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Coach Kate's Gambit

by Timothy James Turnipseed about a year ago in dating · updated 12 months ago
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The Merlot Summit

“I can taste fish already,” the boy panted as he and two others stalked through the woods in the night, clutching their precious poles and buckets. “Ain’t had nuthin’ since breakfast, and that was just a bowl of mush. So sick of freaking cornmeal mush for breakfast, lunch and din…”

“Quit whining, Tommy,” came the voice of a teenage girl to this left. “Some folks are starving. At least we can – oomph!”

Her shadow dropped from sight with a crunch of undergrowth.

“Becky!” cried the boy, who stopped short, along with the larger shadow to this right.

“I’m fine,” Becky chuckled, her silhouette rising back into view. “Just… tripped.”

“Dad, this is crazy!” Tommy wailed. “We should use the flashlight before someone turns an ankle. Sprained ankle ain’t no joke these days.”

“Get serious boy!” spat Dad in a harsh whisper. “What’s the point of waiting after sundown if we’re gonna use a light? And while we’re at it, both of you keep your voices down!”

The forest soon opened up into a vast black plain. The same stars bedazzling the sky littered the black mirror below. Crickets and frogs sang as something – or someone -- splashed invisibly in front of them, and the aromas of natural water filled their nostrils. They’d reached the Lake.

The family followed the shoreline till they reached the main wooden pier. The stamp of Dad’s boots on the weathered boards seemed impossibly loud as they marched its length to the end. Here, they stopped, set down their gear, and sat on the pier, feet dangling over the water.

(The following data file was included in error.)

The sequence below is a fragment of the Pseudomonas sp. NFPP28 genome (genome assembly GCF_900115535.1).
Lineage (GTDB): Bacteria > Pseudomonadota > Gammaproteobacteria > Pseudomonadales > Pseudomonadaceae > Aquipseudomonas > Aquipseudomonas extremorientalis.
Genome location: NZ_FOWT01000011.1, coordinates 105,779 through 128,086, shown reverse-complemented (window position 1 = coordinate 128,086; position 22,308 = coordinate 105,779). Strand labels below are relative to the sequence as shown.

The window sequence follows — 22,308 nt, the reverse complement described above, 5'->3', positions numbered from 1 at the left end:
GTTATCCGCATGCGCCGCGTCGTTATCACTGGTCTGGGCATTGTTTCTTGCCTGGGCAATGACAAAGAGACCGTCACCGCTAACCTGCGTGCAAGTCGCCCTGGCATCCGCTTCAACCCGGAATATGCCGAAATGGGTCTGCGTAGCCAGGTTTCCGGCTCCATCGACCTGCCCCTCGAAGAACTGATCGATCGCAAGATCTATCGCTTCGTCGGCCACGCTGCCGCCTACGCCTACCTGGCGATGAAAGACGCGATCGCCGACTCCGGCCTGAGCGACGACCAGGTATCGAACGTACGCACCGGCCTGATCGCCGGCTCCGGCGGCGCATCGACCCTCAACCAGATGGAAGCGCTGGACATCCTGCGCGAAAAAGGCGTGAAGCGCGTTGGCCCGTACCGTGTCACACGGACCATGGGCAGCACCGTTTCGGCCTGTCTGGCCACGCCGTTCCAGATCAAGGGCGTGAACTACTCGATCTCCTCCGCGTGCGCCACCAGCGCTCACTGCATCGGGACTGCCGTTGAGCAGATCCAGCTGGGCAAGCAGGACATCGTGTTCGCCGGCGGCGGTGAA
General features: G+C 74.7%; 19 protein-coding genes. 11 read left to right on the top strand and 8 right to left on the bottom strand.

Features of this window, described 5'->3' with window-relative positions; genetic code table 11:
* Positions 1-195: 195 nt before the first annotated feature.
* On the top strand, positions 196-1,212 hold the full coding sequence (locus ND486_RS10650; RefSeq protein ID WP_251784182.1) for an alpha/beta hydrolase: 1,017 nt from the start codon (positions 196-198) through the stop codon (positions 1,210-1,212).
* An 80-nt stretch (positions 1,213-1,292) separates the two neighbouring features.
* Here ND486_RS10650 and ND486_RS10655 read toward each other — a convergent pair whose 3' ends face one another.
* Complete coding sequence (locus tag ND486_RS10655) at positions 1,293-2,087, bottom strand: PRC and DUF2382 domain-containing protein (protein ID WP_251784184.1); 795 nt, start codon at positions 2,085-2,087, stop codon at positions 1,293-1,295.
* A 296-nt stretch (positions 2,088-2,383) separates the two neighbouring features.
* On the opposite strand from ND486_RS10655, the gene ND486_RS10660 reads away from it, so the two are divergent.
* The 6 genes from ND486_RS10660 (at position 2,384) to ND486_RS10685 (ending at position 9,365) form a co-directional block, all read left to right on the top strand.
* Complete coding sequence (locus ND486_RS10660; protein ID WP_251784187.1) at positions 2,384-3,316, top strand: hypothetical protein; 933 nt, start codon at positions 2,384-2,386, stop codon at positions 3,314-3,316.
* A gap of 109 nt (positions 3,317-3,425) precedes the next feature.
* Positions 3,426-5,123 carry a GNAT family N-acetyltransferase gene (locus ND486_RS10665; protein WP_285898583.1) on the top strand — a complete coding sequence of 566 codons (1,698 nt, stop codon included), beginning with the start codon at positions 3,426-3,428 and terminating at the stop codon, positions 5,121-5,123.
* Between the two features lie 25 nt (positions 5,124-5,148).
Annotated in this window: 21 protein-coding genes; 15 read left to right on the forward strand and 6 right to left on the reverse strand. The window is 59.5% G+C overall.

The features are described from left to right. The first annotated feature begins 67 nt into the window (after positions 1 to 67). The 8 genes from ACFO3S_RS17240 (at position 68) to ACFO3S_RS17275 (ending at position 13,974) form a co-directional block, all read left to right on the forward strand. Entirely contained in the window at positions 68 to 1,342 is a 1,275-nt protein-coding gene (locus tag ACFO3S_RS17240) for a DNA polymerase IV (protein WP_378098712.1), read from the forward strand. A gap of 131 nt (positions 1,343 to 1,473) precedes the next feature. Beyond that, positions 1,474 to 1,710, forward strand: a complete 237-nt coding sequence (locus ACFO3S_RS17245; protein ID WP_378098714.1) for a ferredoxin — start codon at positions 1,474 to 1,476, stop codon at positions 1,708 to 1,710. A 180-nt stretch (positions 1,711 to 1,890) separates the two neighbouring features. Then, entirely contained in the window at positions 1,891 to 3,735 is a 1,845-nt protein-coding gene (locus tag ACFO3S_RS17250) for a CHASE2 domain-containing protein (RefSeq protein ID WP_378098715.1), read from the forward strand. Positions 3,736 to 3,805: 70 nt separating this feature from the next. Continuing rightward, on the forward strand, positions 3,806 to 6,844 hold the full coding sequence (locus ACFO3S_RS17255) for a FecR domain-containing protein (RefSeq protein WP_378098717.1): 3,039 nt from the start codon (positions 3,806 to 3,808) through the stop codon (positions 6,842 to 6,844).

With a bucket, they carefully screened the flashlight while charging the glow tape lashed to their bobbers. Now they could see the bobbers glow in the dark, and would notice if they jerked when a fish took the bait. Only Dad possessed a modern fiberglass rod and reel; Becky and Tommy had to make do with fishing line attached to sticks. After about 10 minutes…

“Dad!” Becky gasped, “I… I got something!”

“Bring it in, baby girl,” her father urged, and she eventually let the others feel a wriggling prize about the size of a man’s hand.

“Barely a mouthful,” Tommy sneered.

“It’s a good start,” Dad declared. “At this rate, we’ll catch enough in an hour for dinner and breakfast both.”

“Ow!” the girl yelped suddenly. “Dammit. Daddy…!”

“Keep your voice down!” the older man hissed. “What is it?”

“The hook! It’s in my hand. It really hurts!”

“Oh my God, Becky. Just bring it over here…”

A shaft of radiance abruptly spotlighted the girl.

“What the hell are you doing boy?!” Dad roared, absolutely not keeping his voice down.

“We need to see to get the damn hook out of her hand!” Tommy protested, scooting to his sister’s side to illuminate her bleeding hand.

“Boy if you don’t turn that thing off, I swear…”

There was a buzz of an angry bee, and the light winked out with a crash and a distant crack that echoed from across the water. Becky screamed.

“Becky!” her father howled, dismayed.

“They got me!” she sobbed. “Can’t feel my arm but… I can run. We have to go!”

“Murderers!” Dad yelled, howling his defiance over his shoulder as he and his family ran for their lives. “You do this to hungry people? Where’s your humanity, you selfish bastards!”


A moonless summer night. Light came only from the occasional flickering candle or wan, battery-operated lantern in the dilapidated houses and frayed tents that lined the battered street. Sporadic breezes stirred trash while bringing brief respite from the lingering heat. The asphalt was pocked with holes, but the residents had filled these with dirt. After the next rain, they would no doubt fill them again. The tang of body odor and human waste pervaded.